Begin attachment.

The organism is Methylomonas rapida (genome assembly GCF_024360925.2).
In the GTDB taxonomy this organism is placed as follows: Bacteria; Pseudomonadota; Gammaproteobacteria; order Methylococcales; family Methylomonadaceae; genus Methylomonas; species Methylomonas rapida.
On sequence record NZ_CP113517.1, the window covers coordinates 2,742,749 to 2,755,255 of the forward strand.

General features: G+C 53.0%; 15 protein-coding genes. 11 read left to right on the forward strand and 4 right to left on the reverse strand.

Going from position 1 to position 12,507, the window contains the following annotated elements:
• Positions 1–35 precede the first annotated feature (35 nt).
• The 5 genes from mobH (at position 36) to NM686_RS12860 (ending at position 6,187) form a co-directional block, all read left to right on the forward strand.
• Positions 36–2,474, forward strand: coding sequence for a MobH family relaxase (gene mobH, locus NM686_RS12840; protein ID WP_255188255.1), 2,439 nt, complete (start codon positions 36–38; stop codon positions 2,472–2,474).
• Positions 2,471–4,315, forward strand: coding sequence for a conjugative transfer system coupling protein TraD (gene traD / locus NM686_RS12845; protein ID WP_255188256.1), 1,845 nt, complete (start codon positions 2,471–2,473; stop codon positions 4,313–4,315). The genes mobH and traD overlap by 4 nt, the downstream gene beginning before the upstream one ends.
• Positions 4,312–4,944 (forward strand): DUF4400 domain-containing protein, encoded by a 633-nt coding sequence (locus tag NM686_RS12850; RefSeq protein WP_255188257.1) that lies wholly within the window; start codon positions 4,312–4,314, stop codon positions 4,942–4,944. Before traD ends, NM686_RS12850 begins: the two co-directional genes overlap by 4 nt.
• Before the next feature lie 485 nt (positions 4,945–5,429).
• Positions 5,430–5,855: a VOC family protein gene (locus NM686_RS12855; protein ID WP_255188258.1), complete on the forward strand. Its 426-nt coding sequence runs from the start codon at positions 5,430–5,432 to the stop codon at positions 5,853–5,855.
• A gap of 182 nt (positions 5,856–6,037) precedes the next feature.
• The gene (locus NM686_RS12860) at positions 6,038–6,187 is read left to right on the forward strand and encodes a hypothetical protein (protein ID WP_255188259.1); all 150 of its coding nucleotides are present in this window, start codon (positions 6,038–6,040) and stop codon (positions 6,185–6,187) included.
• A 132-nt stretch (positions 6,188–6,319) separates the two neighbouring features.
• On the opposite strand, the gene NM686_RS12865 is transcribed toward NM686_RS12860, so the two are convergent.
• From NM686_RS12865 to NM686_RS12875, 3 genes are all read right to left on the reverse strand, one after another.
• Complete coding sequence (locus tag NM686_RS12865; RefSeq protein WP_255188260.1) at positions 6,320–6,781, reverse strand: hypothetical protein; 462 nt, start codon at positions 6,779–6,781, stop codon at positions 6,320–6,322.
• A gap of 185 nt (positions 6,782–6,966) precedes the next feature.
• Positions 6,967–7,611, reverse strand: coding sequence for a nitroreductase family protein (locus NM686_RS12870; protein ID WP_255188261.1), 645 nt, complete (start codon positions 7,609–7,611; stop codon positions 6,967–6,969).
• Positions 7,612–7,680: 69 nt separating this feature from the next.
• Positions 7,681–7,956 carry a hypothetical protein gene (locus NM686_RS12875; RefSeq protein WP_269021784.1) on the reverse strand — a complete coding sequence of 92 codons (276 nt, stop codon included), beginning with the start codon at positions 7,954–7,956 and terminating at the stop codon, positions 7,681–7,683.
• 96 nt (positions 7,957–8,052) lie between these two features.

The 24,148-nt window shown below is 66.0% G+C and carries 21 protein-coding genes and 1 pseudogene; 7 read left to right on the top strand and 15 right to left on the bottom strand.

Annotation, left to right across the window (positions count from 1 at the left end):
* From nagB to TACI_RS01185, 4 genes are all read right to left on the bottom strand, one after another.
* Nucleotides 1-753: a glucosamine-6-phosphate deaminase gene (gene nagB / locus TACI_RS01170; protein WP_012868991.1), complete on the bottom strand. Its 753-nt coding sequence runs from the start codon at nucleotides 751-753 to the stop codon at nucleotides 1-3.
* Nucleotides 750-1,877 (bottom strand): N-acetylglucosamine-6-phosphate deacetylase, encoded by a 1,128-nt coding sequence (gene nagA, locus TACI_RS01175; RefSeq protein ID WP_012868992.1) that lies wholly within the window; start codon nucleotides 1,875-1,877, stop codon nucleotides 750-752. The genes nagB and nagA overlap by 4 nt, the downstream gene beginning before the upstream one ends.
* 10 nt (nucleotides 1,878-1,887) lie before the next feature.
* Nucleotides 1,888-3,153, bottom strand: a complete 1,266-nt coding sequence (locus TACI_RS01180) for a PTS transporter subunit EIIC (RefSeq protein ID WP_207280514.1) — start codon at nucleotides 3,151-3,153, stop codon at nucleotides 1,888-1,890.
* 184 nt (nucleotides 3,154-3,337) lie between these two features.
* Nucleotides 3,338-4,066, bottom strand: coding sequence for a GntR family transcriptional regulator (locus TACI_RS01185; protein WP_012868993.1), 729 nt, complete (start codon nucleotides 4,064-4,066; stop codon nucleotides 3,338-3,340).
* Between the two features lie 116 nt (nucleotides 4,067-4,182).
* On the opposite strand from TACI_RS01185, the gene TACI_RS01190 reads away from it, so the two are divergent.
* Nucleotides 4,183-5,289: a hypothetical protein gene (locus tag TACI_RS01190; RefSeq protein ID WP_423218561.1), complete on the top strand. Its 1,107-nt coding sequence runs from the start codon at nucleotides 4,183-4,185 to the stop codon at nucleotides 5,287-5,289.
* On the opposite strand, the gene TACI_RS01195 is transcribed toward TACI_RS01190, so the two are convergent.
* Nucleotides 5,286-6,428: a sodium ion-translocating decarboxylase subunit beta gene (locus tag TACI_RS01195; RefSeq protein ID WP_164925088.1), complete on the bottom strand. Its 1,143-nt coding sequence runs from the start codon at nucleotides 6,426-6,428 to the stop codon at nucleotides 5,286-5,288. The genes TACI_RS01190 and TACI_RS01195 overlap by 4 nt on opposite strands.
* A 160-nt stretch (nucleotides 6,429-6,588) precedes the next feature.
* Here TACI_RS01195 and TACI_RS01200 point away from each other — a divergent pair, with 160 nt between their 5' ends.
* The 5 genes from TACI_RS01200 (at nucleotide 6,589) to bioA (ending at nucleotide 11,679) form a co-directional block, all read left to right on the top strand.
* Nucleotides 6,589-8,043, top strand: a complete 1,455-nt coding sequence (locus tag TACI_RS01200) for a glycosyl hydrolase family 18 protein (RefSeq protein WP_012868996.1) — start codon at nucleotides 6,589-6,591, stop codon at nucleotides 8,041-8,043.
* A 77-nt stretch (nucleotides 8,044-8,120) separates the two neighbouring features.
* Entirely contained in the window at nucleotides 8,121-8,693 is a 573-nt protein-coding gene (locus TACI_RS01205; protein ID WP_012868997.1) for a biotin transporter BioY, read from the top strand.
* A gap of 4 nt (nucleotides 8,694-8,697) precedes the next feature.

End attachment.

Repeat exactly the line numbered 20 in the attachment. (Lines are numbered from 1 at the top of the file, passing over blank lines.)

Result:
• Positions 6,967–7,611, reverse strand: coding sequence for a nitroreductase family protein (locus NM686_RS12870; protein ID WP_255188261.1), 645 nt, complete (start codon positions 7,609–7,611; stop codon positions 6,967–6,969).